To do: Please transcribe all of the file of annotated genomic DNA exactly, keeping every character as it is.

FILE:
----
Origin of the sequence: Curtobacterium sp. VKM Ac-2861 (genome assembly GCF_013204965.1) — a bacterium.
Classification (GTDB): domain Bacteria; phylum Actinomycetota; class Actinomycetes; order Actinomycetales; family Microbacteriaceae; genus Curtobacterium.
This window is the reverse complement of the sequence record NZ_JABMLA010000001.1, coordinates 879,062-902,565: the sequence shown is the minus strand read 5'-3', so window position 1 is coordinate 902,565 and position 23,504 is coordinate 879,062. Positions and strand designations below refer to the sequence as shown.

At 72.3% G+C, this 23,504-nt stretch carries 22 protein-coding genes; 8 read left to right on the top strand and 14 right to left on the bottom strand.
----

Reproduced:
Origin of the sequence: Curtobacterium sp. VKM Ac-2861 (genome assembly GCF_013204965.1) — a bacterium.
Classification (GTDB): domain Bacteria; phylum Actinomycetota; class Actinomycetes; order Actinomycetales; family Microbacteriaceae; genus Curtobacterium.
This window is the reverse complement of the sequence record NZ_JABMLA010000001.1, coordinates 879,062-902,565: the sequence shown is the minus strand read 5'-3', so window position 1 is coordinate 902,565 and position 23,504 is coordinate 879,062. Positions and strand designations below refer to the sequence as shown.

At 72.3% G+C, this 23,504-nt stretch carries 22 protein-coding genes; 8 read left to right on the top strand and 14 right to left on the bottom strand.